The Daily Item, Sunbury, PA

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February 24, 2014

Hotel lobbies encourage guests to hang out

Arlington, Va. — It’s midafternoon at the Crystal City Marriott in Arlington, Va. Flattering sunlight floods the airy modern lobby. A few people linger over lunch or work together in hushed conversations. An employee tidies the already tidy bar. Subdued music emanates from strategically placed speakers.

I’m tempted to abandon my plans to return to my messy cubicle or my messy home office and just camp out here for the afternoon. Which is exactly what Marriott would like me — and you, fellow guests and worker bees — to do.

If you were to wax metaphoric about lobbies, you might say that they’re the living rooms of hotels. But what if your living rooms aren’t, well, lived in?

“If you think of a hotel lobby, you think of a big empty space, and that’s what the tradition has been,” says Bjorn Hanson, a dean specializing in hospitality at New York University’s Tisch Center for Hospitality, Tourism, and Sports Management.

“Our lobbies have historically been transitional spaces,” agrees Paul Cahill, senior vice president for global brand management at Marriott Hotels & Resorts/JW Marriott Hotels. People check in. People check out. Maybe they hang around for a few minutes if they’re waiting for someone.

Now, though, hotels are taking a page out of everything from frat houses to wine bars and art museums to transform their lobbies into destinations designed to attract both guests and non-guests for extended periods of time.

Over the past few years, Marriott, for instance, has been rolling out its “Greatroom lobby” concept. The Crystal City Marriott was one of the earliest conversions.

To encourage guests to linger and passersby to pop in, the restaurant and bar moved to the ground level; they’d previously been one floor up. The centerpiece of the new space is a combination coffee shop and bar (insert joke here). A few large TVs surround it. The seating options include one high and one low communal table, two-tops with tall chairs, high-backed chairs with low-slung tables and a row of chairs along the bar.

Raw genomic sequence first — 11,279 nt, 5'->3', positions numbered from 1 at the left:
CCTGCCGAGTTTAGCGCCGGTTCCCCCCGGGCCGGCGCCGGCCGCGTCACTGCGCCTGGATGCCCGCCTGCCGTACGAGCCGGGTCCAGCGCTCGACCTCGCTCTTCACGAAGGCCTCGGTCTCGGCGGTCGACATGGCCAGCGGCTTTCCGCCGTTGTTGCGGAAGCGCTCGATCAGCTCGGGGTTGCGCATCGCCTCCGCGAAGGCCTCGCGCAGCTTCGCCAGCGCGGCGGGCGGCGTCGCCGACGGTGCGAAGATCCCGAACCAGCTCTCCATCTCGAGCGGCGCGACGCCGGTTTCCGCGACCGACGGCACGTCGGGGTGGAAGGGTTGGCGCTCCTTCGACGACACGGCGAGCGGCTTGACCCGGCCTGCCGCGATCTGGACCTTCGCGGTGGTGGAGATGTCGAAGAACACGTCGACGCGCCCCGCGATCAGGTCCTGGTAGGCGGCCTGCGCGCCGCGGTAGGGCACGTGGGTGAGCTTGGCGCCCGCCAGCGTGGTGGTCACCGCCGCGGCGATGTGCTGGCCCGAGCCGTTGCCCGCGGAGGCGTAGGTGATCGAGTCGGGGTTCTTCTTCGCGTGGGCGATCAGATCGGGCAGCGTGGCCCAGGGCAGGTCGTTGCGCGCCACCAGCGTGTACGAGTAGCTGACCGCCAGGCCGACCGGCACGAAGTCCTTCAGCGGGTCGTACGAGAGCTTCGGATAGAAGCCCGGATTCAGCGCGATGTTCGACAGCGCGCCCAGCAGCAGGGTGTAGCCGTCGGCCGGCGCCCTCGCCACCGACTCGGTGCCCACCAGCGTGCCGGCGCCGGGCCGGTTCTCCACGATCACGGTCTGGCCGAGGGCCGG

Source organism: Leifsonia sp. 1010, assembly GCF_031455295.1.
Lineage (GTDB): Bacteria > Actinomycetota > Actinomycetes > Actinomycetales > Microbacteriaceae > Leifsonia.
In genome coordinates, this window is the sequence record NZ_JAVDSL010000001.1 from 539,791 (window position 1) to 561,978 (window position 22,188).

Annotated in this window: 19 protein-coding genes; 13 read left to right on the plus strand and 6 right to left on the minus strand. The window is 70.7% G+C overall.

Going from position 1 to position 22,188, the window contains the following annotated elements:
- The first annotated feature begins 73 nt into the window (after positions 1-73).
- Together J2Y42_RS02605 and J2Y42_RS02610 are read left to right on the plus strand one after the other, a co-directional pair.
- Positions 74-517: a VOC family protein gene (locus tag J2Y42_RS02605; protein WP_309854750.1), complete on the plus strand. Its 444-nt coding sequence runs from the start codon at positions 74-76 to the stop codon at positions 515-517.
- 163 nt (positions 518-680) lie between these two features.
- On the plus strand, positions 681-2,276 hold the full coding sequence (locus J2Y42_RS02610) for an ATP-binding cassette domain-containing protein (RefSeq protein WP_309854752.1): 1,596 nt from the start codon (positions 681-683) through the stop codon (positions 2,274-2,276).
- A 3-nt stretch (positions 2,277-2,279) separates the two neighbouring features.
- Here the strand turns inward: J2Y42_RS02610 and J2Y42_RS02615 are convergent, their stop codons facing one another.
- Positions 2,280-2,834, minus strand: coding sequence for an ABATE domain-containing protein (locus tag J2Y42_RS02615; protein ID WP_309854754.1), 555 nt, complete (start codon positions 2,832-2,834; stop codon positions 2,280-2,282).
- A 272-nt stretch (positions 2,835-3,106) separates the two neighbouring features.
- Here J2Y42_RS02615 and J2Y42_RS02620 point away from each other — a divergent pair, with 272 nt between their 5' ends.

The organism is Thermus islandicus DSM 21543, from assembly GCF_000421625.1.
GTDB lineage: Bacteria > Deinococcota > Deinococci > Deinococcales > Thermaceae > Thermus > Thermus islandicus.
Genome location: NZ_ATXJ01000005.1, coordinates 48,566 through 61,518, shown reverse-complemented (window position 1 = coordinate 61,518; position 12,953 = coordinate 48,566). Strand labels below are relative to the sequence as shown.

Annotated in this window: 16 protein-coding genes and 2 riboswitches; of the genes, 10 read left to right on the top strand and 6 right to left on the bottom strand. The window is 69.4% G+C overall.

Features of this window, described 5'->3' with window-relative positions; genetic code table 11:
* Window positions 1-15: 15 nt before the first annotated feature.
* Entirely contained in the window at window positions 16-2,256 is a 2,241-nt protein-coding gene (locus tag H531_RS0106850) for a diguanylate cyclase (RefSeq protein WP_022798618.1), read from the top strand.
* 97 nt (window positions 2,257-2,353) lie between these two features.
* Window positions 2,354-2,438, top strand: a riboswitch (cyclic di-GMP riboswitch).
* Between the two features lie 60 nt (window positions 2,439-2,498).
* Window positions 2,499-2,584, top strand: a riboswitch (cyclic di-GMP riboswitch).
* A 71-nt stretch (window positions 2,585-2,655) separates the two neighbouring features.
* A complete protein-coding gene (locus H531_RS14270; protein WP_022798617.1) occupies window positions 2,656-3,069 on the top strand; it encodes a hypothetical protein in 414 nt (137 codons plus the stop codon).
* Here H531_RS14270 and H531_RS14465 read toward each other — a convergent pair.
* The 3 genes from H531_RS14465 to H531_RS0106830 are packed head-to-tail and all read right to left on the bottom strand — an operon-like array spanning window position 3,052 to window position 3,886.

And there are two 21st-century amenities that will almost guarantee bottoms in those seats: free WiFi, rolled out in all Marriott lobbies about a year ago, and lots of electrical outlets, often incorporated into the furniture.

More hotels have shifted their emphasis to public spaces because they’ve scaled back the size of their guest rooms. That’s because of limited real estate and the removal of bulky furniture that used to house equally bulky televisions, among other reasons, according to Hanson. Besides, guests these days aren’t as interested in holing up in their rooms by themselves, and hotels don’t want to see that, either.

“You want them to be pulled out of their room and into these public settings where they can be part of the community,” says Vanessa Guilford, design director for the New York-based Pod Hotels.

Hoyt Harper, global brand leader for Sheraton, says that hotels can capitalize on the fact that guests want to sit in a well-equipped space that allows them to “be alone but not lonely” — which quite succinctly describes the gadget-laden millennials who now represent a significant portion of the traveling and working public.

“People don’t work the way they do 9 to 5 in an office cubicle anymore,” Guilford says. At the Pod 39 in New York, the lounge — slightly set off from the more functional check-in/check-out lobby area — has tables equipped with outlets. There’s also free WiFi.

In addition to varied seating and an 18-hour bar that changes its offerings throughout the day, Hilton Hotels and Resorts’ lobby experience at the Hilton McLean Tysons Corner in Virginia features a technology lounge. Here, guests can work at PC or Apple computers, set up shop with their own laptops at a communal table or park themselves in front of a four-panel LG “video wall.”


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